He’s also sought to draw a close line between himself and Trump, frequently praising the administration and even circulating a gif of himself standing nearby the president after he flew into a Nevada air base for a visit in February. 

Marchant has frequently led the fundraising push over the last year, raising more than $100,000 through the first quarter of 2020 and entering the final run to the primary with roughly $231,000 cash on hand. That number was buoyed early on in 2019 by more than $110,000 in loans to his campaign, though his campaign has since shifted to a reliance on individual donors.  

He has also received key endorsements from high-profile House conservatives, including Arizona Reps. Andy Biggs and Paul Gosar and Ohio Rep. Jim Jordan — all leaders of the House Freedom Caucus. An outgrowth of the old Tea Party movement, the Freedom Caucus has provided a political force for the party’s conservative wing for half-a-decade, and in recent years has moved in lockstep with the Trump White House. 

But Marchant is not alone in his quest to prove himself as the “right” conservative for District 4. 

Lisa Song Sutton, a former Miss Nevada who now runs her own business in Las Vegas, has stayed neck and neck with Marchant in the fundraising race. Song Sutton entered the home stretch of the campaign with $198,000 on hand, and boasted of having raised it all through individual donors and without candidate loans. 

Running on a platform largely centered around the core GOP platform, including the protection of the 2nd Amendment, opposition to abortion and increased border security, Song Sutton has also prominently added the economic impact of the coronavirus to her personal platform. 

Calling dependence on overseas manufacturing “dangerous,” Song Sutton’s website notes that she “stand[s] ready to help President Trump rebuild the economy and support the America First agenda.”

Though her single most prominent endorsement has come from Texas Rep. Dan Crenshaw, Song Sutton has also received nods from a handful of state and local Republicans, including Las Vegas City Councilwomen Michele Fiore and Victoria Seaman and former state GOP Chair Amy Tarkanian.

Last among the top fundraisers is Sam Peters, an insurance agent and veteran who has been endorsed by the likes of former Speaker Newt Gingrich, conservative musician Ted Nugent and local conservative talk radio host Wayne Allyn Root.  

Though FEC filings show Peters has raised more than $254,000 through his entire campaign, he began to lag behind Marchant and Song Sutton in the early part of 2020, raising just over $62,000, spending $90,000 and ending the quarter with just $60,000 on hand.  

Asking voters to help him “fight the swamp” in Washington, D.C., Peters has prioritized the issues of the federal budget and immigration on his platform, calling for, among other things,  a balanced budget amendment and proposing an 11-point plan aimed at “ending illegal immigration.”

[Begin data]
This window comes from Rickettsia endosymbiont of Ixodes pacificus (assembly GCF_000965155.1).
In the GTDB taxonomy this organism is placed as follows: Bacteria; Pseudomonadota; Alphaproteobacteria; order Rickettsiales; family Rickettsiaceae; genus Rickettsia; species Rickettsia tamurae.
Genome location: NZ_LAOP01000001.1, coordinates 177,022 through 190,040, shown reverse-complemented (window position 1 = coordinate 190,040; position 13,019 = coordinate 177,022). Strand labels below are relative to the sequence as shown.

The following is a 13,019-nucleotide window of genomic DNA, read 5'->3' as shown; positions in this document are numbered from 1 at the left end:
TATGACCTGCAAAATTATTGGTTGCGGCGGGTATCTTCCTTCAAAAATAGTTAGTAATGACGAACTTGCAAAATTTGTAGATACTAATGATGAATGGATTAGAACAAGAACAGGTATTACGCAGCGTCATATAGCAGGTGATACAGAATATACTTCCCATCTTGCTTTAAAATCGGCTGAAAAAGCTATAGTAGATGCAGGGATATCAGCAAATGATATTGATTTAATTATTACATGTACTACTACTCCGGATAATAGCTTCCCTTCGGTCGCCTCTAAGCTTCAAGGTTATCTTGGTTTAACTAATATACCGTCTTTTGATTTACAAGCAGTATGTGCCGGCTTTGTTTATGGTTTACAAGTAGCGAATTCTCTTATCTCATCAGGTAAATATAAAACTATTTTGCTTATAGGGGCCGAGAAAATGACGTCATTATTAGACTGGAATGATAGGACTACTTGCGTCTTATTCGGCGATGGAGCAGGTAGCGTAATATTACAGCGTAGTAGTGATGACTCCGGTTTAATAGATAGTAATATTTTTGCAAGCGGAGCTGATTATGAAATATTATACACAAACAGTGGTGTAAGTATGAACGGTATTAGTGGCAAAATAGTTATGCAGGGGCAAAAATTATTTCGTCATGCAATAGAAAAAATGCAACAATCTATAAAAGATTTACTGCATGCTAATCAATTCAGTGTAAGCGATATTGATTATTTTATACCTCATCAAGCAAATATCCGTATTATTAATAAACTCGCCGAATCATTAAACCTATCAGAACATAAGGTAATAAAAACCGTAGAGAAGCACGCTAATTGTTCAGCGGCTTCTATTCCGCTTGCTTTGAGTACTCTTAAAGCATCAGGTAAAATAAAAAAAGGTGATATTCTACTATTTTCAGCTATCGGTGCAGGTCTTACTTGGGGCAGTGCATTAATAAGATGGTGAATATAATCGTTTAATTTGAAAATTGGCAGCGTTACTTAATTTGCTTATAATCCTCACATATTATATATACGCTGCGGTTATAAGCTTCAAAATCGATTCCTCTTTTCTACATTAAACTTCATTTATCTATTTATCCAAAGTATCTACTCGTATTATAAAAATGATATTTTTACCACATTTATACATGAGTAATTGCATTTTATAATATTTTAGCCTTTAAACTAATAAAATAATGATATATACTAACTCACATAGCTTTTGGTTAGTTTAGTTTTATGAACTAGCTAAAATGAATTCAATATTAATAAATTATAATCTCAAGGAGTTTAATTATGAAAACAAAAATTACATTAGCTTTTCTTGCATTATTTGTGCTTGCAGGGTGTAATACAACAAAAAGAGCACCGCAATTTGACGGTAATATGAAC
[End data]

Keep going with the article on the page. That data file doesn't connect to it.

Peters also appears to be one of few candidates who have continued to campaign in-person into the pandemic, sharing several selfies this month of visits to a reopening rally in Mesquite and a campaign stop in Pahrump

Nipping at the heels of the top three fundraisers are another two campaigns, those of businesswoman Randi Reed and former congressional staffer and veteran Charles Navarro, who entered the final weeks of the campaign with roughly $27,000 and $24,000 on hand, respectively. 

Branding her campaign with her nickname, “The Fury,” Reed has also mounted a campaign centered around the core party platform, including gun rights, immigration and health care. But amid the coronavirus, Reed has also taken aim at China, calling the virus “China’s Chernobyl” and pushing for a greater separation between the American and Chinese economies.

Touting his time in the Navy and his work as a former re-entry manager for faith-based organization Hope for Prisoners, Navarro has, unlike his rivals, elevated the issues of public lands and education on his platform, amid other calls for reforms to the Medicare, Social Security and criminal justice systems. 

There also are several cash-strapped campaigns, including that of Nye County Commissioner Leo Blundo, businesswoman Rebecca Wood and self-described entrepreneur Rosalie Bingham. 

All have raised less than $10,000 through the first quarter of 2020, but all have continued to actively promote their campaigns online as they look to distinguish their efforts ahead of June 9. 

About District 4

District 4’s massive geographic boundaries are bigger than some U.S. states, encompassing not just parts of the Las Vegas metro area like Northwest Las Vegas and the City of North Las Vegas, but also a handful of the state’s rural counties, including Nye, White Pine and Lincoln Counties.